Interior Minister Lauri Läänemets (SDE) says that he is not in favor of making budget cuts within his own administrative area, a position he says is shared by other Social Democrat (SDE) ministers.
While all ministers were supposed to have reported back with potential cuts within their own areas of responsibility, as per the Reform-SDE-Eesti 200 coalition agreement signed in April, this has not happened in all cases, ETV news show "Aktuaalne kaamera" (AK) reported Tuesday.
However, the extent to which this is the case has not been made public, since finance ministers have marked the document containing the relevant table as classified, and for internal use only (confusingly this is also known as "AK" in Estonian – ed.).
Talking to AK, the news show, the interior minister said: "When considering how many additional tasks have accumulated, and the state our security and internal security is in, I, as the Minister of the Interior, now have the job of canceling these cuts instead."
"This is the personal position of both the Social Democrats and the Minister of the Interior. We cannot simply cut down the country completely," he went on.
Government ministers were in summer tasked with reviewing the expenses of their administrative areas, to reduce them by 2 percent, given the current conditions of economic recession and high inflation.
While cuts are needed, Läänemets said he believes that the time of the "thin state" is over, and that reducing expenses significantly runs counter to gaining improved services.
Of other ministries, the Ministry of Social Affairs says it is making cuts primarily at the expense of personnel and administrative expenses, including large-scale layoffs at the Social Insurance Board (SKA).
Minister of Social Protection Signe Riisalo (Reform) said that she "wa not going to publish these amounts, as first of all, there is still time until September 8 to look for any more proposals and additional cuts. It would be a bit premature to announce these amounts now," she added.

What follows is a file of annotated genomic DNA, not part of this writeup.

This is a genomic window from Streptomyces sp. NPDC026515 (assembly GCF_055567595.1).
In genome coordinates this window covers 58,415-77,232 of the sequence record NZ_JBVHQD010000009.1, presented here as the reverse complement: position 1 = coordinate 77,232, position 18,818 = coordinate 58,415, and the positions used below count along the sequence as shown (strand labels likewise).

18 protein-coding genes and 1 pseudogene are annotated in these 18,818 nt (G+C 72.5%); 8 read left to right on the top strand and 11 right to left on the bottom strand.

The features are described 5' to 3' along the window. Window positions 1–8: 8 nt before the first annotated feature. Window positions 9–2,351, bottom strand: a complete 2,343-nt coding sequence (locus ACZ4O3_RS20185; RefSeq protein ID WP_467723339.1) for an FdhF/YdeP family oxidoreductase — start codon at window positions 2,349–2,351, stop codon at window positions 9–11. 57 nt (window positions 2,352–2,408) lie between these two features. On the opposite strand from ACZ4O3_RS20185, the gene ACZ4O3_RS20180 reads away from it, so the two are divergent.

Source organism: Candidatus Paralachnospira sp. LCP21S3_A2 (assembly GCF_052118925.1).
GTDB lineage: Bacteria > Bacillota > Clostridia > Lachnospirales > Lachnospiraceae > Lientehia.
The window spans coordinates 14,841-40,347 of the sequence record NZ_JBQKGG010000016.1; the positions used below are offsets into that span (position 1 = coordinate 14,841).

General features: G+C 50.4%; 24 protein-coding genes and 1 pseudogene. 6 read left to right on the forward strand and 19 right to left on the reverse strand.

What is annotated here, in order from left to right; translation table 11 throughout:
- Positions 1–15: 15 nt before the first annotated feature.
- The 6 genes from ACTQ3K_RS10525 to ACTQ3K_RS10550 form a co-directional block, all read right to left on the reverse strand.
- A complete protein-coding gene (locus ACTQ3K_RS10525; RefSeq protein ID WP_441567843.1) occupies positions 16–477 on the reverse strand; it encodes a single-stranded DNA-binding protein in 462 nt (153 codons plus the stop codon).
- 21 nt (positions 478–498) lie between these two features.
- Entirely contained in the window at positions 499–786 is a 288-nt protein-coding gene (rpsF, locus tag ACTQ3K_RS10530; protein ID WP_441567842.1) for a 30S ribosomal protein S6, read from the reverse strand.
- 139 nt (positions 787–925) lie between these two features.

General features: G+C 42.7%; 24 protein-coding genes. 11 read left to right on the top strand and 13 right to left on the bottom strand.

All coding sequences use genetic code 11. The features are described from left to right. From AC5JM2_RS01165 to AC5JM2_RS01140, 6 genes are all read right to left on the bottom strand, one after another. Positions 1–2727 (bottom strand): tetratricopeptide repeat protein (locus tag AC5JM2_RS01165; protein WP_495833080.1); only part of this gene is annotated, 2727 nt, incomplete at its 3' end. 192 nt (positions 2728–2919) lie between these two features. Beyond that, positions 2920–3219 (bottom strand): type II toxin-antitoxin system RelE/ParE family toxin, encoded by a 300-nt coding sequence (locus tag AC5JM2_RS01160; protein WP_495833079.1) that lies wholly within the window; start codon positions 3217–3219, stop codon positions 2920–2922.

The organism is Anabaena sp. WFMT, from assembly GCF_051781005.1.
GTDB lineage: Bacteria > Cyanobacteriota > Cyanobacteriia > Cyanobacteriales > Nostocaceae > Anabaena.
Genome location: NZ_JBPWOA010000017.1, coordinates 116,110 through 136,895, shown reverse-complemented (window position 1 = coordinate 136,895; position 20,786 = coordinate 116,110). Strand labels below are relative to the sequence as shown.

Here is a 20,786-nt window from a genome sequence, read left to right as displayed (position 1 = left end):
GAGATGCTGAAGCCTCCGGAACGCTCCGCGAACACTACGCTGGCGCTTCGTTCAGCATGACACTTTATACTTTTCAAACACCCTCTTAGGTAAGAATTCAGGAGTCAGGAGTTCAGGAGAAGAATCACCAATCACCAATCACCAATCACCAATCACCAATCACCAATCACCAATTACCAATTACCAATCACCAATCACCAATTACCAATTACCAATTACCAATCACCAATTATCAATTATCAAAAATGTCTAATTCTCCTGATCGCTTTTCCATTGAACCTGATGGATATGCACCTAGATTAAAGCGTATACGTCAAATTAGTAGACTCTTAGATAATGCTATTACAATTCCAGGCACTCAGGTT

Over at the Ministry of Foreign Affairs, Minister Margus Tsahkna (Eesti 200) said finding savings would be a challenge.
The ministry's budget was just over €100 million, out of €15 billion for the entire state budget, he noted.
Tsahkna said that no embassy closures would be in the offing, "because Estonia's representation around the world is, even for a small country, already relatively modest, yet we do our job effectively"
Management and personnel costs and bureaucracy side would be scrutinized more closely, he said.
Finance Minister Võrklaev also proposed freezing the salaries of ministers and other senior civil servants, which Tsahkna agreed was the right thing to do even as it would save only €50-60 million, in sending an important message.
Tsahkna said: "The salary rally in the public sector must stop. Essentially, salary funds must be frozen, senior public officials must also be subject to this. The government certainly cannot do anything about the salaries of MPs, in the same way we cannot predict what the president's salary will be. But, in reality, starting from the ministers and all the senior civil servants and moving on down from there, I think they should all take into account that salary increases are not a self-evident norm."
Ultimately, while the coalition agreement saw the three political parties that form up government, ie. Reform, SDE and Eesti 200, took on the task of cutting the state apparatus and conducting a thorough revision of the state budget, not all ministers have submitted cutback plans in respect of their administrative area to the Minister of Finance as of now, but who and how much and to what extent has not been made public, thanks to the "internal use" stamp put in place by officials at the Ministry of Finance.
Editor: Andrew Whyte, Aleksander Krjukov